Two Sonics don't necessarily mean two ways to play in Sega's somewhat disappointing 3DS adventure.
Missed opportunity. That's one way to describe Sonic Generations 3DS. Although it follows the same basic formula as its console counterpart, with classic and modern Sonics working together to save their world from destruction, Sega played things too safely. As a result, the game never comes close to matching the intense moments from the Xbox 360 and PlayStation 3 version, while a strange decision will probably leave some hardcore Sonic fans scratching their heads.
This title provides a few hours of fun, with "few" being the key word. You can plow through Sonic Generations' single player campaign in roughly three hours, maybe less.
That's largely because each world (be it Green Hill, Casino Night, Emerald Coast or Radical Highway, among others) features three stages, one for both Sonics, and then a special stage where you chase after Chaos Emeralds.
Thankfully, the majority of these levels play to classic Sonic's strengths, with traditional 2D side scrolling boards full of gold rings, loops, jump pads and plenty of imagination, particularly in the casino stages, with the pinball flippers and slot machines that always seem to pay out.
Thing is, modern Sonic's levels don't fair so well. They're decent, just not as ambitious as we would've liked. Sega keeps the action in either 2D or 2.5D, unfairly dangling 3D over our heads, but it never fully materializes. As a result, both Sonics essentially feel the same, particularly when the more "hip" hedgehog teaches his 16-bit counterpart how to do the homing attack. Yes, Genesis Sonic can now perform modern Sonic's trademark maneuver. If you eat, sleep and breath Sonic, you may need to sit down.
Sitting? We hope so, because the presentation is equally strange. No cut scenes, just partially animated characters with comic book style speech bubbles and very limited dialogue.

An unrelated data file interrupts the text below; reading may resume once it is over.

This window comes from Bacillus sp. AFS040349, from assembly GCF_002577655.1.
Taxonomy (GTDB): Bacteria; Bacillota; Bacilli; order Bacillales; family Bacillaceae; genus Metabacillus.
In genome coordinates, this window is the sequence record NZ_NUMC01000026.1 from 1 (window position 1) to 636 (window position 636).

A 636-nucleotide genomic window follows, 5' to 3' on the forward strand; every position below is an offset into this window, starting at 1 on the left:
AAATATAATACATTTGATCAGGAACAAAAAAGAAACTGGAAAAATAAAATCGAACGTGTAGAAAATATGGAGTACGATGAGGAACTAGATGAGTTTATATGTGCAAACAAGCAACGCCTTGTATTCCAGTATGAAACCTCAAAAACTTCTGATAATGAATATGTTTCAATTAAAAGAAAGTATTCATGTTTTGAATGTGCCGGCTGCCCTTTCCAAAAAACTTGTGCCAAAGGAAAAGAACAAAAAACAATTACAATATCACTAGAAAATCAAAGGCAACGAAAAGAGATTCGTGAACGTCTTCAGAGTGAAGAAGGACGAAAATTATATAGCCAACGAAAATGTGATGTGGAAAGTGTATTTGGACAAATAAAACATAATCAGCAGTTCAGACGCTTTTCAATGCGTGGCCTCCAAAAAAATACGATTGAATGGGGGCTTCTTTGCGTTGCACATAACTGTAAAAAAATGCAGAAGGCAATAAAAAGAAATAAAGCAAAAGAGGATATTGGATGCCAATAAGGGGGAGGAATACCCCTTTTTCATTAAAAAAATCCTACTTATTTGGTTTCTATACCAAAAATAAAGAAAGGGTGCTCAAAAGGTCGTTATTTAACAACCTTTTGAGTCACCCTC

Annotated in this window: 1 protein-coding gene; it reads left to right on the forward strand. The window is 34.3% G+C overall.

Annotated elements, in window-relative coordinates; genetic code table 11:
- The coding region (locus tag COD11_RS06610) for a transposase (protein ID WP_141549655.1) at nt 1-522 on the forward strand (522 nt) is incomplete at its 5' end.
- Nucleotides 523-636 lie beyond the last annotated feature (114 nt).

As for extras, you'll get the most enjoyment from the Missions that task you with completing various challenges, from beating a level in 45 seconds to clearing a stage without killing enemies; you purchase missions with 3DS Play Coins.
There's also a Versus mode with off and online play, where you race against another player. Not having to input Friend Codes is a huge plus, but unfortunately, online matches are full of lag. What's more, Sega drops these annoying black orbs onto the play field that slow Sonic down, forcing you to rapidly press B to escape. We've lost one too many matches because of those.
On the positive side, the game looks great in glasses free 3D, as the developers did a nice job separating objects in the foreground and backgrounds. It's almost on par with Super Mario 3D Land.
Then there's the audio, which is full of remixed tunes from Sonic games past. We enjoyed listening to the Emerald Coast theme from Sonic Adventure, as well as the tracks in Mushroom Hill, yanked from the Genesis classic, Sonic & Knuckles.
Don't get us wrong. There's decent fun to be had with this portable Sonic Generations, but not enough to warrant spending $39.99. Ultimately, the entire package feels rushed. Odd, considering Sega wound up releasing it almost a month after the console iteration.
The verdict? Sonic Generations doesn't have enough meat on its bones to stand alongside the best handheld Sonics on the market, but it's still worth a look.
Review copy provided by Sega
What's Hot: Visually stimulating 3D effects, classic music, challenging Mission mode, spot on Sonic physics.
What's Not: Lackluster presentation, cheap deaths, not enough levels, lag filled online play.